You can buy flooring up to 15’ wide. Anything larger, you will have to seam down the middle. Join the two pieces of flooring with double-sided tape. First, however, make sure the pattern of your floor will match up at the joint to look like one solid piece (ask the sales clerk to help you find some that does). Wood-grain flooring works very well for a floor that needs a seam. When laying out the pattern, join the two pieces of vinyl with masking tape; only put the double-sided tape under the two pieces once you have set them in place (you do not want to have to carry two taped pieces from one room to another).

Put the flooring in place

Carefully unroll the cut flooring and jiggle it into the corners. If you have followed the instructions correctly, you will have a masterpiece floor in the easiest way possible that you will enjoy along with your pick from the High Performance HVAC Carrier AC Reviews during the summer. Pull back sections where heavy appliances will go and put an X of double-sided tape. Add a strip of double-sided tape in front of the sink or other high-traffic area. Cut out your air vent holes now by slicing an X into the hole (you can feel it through the flooring) and pop the vents into place. Where the flooring meets another floor surface (in the doorway for example) buy a flooring edger (a.k.a. floor transition plate) and tack it down. Now you can see why a floor like this does not need glue with all the vents, tack strips, and appliances holding it in place.

How to Clean Weathered Wood

Monday, October 25th, 2010
Weathered Wood

Weathered Log Walls on Southern Exposure

If the siding on you home or the planks on your deck have turned ugly gray, with weathering, you can get it beautiful and new again. People often attack weathered wood with a pressure washer. These beasts destroy wood before they clean it. A pressure washer will blast out the soft wood grains, leaving knife-like splinters sticking up. While they make the deck look good for a little while, they take down the stock and open up more surface area for mold to grow. You will have to keep pressure washing your faded deck or gray siding every year until the weather-worn boards waste away to toothpicks.

Instead, you can clean your log home, cedar shingles, board-and-batten, or clapboard siding with two simple and inexpensive ingredients. If you search online, you will think you have to buy a timber or wood cleaner around $100 for a 5-gallon bucket. These vicious chemicals might work for wood but will not do your hands any favors.

Clean your weathered wood for less than $25.
The first ingredient is an oxygenated bleach. I use OxiClean Stain Remover because my wife uses it on the laundry and it was easy for me to borrow. Mix half a cup to a gallon of hot water.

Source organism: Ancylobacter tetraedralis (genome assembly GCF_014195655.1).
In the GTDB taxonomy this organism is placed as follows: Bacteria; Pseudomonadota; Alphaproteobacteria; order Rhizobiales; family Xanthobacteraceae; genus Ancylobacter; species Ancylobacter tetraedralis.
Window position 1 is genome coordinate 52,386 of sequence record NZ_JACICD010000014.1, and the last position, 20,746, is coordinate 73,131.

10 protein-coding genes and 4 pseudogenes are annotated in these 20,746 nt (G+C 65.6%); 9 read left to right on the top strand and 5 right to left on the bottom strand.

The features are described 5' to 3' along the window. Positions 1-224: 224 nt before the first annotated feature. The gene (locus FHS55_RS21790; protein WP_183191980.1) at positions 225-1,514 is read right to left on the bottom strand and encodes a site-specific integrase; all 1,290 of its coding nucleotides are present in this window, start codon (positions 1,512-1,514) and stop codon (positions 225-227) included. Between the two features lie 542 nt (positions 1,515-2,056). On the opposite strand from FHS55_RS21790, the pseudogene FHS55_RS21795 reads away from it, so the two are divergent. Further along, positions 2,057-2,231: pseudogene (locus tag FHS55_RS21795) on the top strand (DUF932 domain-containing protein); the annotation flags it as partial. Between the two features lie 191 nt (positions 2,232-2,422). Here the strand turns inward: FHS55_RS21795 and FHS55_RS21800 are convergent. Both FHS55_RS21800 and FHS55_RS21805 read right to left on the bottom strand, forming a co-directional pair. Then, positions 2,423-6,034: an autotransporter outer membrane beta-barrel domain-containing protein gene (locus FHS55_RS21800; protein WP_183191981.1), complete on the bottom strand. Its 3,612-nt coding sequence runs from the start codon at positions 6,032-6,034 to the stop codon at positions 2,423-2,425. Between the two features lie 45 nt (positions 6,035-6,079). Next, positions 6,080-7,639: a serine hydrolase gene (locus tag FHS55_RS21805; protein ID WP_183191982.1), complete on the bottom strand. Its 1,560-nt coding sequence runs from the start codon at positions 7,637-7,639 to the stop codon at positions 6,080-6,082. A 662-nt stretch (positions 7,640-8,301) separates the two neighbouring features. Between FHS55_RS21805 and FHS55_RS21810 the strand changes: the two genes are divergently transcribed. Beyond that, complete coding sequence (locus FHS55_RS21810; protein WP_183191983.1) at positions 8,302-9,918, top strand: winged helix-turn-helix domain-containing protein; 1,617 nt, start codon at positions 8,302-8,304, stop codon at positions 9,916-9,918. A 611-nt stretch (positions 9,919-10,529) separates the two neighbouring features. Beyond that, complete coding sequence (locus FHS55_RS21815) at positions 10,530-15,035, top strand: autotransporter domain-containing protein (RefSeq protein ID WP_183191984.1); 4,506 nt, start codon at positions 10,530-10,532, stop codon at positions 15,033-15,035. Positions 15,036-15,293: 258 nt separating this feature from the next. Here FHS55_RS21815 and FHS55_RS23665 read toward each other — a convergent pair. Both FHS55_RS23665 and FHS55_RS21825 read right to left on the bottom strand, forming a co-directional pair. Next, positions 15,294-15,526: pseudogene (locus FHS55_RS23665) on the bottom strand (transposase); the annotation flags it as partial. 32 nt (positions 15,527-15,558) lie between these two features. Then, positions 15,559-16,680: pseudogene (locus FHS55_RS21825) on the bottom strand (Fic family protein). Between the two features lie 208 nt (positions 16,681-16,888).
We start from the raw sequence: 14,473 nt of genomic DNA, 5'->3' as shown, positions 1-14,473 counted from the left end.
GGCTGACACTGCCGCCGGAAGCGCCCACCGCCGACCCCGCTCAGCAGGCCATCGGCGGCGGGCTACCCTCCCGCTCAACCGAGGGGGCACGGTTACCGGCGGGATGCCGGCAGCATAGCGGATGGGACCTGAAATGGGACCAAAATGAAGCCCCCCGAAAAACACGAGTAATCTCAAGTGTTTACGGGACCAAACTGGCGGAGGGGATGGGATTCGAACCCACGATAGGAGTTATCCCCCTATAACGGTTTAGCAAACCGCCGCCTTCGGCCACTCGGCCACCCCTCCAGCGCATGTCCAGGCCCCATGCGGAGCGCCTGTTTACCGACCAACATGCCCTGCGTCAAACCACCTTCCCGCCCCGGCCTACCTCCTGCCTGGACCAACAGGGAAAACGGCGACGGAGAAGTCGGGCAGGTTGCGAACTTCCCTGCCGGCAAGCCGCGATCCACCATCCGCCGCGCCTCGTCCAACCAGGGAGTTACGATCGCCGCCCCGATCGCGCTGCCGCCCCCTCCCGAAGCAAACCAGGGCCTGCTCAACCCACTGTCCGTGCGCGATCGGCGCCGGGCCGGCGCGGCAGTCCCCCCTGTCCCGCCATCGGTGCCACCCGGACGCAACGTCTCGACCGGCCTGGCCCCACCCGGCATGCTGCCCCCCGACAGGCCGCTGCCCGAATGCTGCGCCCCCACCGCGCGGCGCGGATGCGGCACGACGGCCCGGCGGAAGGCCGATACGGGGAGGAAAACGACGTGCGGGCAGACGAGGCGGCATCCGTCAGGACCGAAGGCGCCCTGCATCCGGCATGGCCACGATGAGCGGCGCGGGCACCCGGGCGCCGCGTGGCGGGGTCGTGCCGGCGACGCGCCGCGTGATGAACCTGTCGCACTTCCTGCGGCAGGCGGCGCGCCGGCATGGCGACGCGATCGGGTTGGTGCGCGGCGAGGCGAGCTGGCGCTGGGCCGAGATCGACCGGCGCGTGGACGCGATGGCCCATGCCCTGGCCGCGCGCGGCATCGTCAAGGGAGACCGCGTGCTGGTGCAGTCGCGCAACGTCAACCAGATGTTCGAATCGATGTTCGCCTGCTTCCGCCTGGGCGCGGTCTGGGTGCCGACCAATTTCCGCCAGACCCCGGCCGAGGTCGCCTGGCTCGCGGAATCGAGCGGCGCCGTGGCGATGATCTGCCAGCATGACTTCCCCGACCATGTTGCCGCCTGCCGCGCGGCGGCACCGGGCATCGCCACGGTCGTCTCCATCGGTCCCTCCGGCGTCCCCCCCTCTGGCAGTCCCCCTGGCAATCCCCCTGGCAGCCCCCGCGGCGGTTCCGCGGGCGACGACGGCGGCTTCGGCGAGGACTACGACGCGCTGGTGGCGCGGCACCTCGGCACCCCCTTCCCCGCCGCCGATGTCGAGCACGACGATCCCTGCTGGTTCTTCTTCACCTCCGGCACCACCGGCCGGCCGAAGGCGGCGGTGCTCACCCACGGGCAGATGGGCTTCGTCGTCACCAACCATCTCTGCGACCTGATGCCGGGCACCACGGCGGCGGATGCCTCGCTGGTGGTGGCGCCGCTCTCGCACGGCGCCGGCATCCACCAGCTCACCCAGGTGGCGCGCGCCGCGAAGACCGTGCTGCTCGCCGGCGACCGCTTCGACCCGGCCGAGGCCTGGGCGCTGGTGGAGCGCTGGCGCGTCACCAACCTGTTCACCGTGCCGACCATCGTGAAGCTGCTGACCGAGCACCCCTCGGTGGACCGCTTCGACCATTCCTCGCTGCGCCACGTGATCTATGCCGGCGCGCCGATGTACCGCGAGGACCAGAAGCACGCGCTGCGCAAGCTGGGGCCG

The next ingredient makes all the difference: Basic H. Shaklee products makes the hydrogen-positive product Basic H which we use for many things around our homestead (as insecticide, car wash, livestock wormer, and many more unauthorized purposes). Basic H seems to make any liquid more effective. If you are fertilizing or killing weeds, a little Basic H seems to double the strength of the product. Mix in about a tablespoonful of Basic H with your gallon of hot water and OxiClean.

Onto the Action
While the water is still hot, pour it into a garden sprayer. Get a garden hose ready and soak down the wall or deck you are attacking. Next, spray your Basic-H-and-OxiClean mixture on the weathered wood. It should foam up slightly. Only spray an area you can cover within a couple of hours. You can always spray more if you need to. Now, take a stiff-bristle, plastic scrub brush and vigorously scour every inch of the gray wood you can see. You should see it start to lighten up as you scrub. Use rubber gloves if you are doing a large area as the OxiClean may hurt your hands.
You could just dip your scrub brush into a bucket of this weathered-wood mixture, but this carries a lot of mold and dirt into the soapy water. The compound goes further if you just spray it on and scrub without carrying any junk into the source.

You will have to go over bad spots twice until the natural wood color shows through. Think of this as an aerobic workout to tone your muscles and burn fat. Do this in spring or fall as you would be miserable doing this on a hot day. Rinse off the scrubbed area when you are all done. Let it get some sunshine if possible to help it get thoroughly dry and even sun-bleach a little before you seal it. Stain and/or seal to the desired look you wish.

Say goodbye to that unsightly gray, faded, and weathered wood, and say hello to a brand new home when you use this low-cost remodeling trick.

Washed Wood

Reconditioned logs after cleaning with mixture.